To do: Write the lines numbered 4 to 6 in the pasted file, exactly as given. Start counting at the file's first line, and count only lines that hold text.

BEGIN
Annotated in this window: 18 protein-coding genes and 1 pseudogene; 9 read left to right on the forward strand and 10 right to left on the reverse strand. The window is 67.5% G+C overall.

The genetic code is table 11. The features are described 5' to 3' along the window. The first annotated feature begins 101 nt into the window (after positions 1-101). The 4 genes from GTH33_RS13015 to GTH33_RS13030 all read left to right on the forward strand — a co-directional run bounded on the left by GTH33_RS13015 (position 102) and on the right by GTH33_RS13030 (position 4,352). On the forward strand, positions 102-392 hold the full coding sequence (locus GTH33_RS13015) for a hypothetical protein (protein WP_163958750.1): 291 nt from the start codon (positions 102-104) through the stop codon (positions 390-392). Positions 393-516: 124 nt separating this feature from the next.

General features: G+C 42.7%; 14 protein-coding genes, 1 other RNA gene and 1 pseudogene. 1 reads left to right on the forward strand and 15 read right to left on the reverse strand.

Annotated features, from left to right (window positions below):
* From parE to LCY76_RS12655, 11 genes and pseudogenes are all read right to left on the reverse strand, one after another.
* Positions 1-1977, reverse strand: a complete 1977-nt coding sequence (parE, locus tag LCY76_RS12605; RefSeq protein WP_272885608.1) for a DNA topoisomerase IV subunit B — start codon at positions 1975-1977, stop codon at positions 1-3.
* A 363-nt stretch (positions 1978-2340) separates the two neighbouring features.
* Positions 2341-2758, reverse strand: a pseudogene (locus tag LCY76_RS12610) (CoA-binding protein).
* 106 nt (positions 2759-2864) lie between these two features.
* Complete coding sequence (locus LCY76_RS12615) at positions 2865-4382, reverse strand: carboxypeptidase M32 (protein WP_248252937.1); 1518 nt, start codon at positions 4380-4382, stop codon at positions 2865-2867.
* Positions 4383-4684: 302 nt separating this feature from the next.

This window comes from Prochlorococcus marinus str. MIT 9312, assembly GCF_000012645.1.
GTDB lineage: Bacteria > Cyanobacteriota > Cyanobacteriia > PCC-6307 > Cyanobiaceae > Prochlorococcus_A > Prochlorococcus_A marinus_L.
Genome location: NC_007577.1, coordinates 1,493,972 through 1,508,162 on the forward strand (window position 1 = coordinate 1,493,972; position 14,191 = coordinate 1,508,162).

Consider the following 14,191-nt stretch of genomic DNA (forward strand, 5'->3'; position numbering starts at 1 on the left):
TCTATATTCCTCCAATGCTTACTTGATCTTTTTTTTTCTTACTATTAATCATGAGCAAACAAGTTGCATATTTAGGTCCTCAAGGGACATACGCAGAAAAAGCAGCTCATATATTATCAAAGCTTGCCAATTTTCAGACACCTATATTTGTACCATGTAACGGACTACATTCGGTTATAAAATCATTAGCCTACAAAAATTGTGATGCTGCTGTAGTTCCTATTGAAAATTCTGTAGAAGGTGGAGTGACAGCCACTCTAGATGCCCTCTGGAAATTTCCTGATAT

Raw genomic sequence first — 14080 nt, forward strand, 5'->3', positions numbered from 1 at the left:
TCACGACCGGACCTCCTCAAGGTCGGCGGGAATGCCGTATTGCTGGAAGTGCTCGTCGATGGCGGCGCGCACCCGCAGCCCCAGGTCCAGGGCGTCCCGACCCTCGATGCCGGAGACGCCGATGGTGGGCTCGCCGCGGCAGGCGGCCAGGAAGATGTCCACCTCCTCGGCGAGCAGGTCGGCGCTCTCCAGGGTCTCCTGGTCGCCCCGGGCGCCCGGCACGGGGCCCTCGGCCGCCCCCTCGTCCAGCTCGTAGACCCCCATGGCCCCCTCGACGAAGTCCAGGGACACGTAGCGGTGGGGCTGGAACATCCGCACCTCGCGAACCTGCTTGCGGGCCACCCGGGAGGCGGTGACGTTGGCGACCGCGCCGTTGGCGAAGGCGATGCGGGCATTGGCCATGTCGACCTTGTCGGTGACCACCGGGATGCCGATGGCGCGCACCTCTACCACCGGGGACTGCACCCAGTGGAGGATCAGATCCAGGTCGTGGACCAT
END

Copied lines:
Annotated features, from left to right (window positions below):
* From parE to LCY76_RS12655, 11 genes and pseudogenes are all read right to left on the reverse strand, one after another.
* Positions 1-1977, reverse strand: a complete 1977-nt coding sequence (parE, locus tag LCY76_RS12605; RefSeq protein WP_272885608.1) for a DNA topoisomerase IV subunit B — start codon at positions 1975-1977, stop codon at positions 1-3.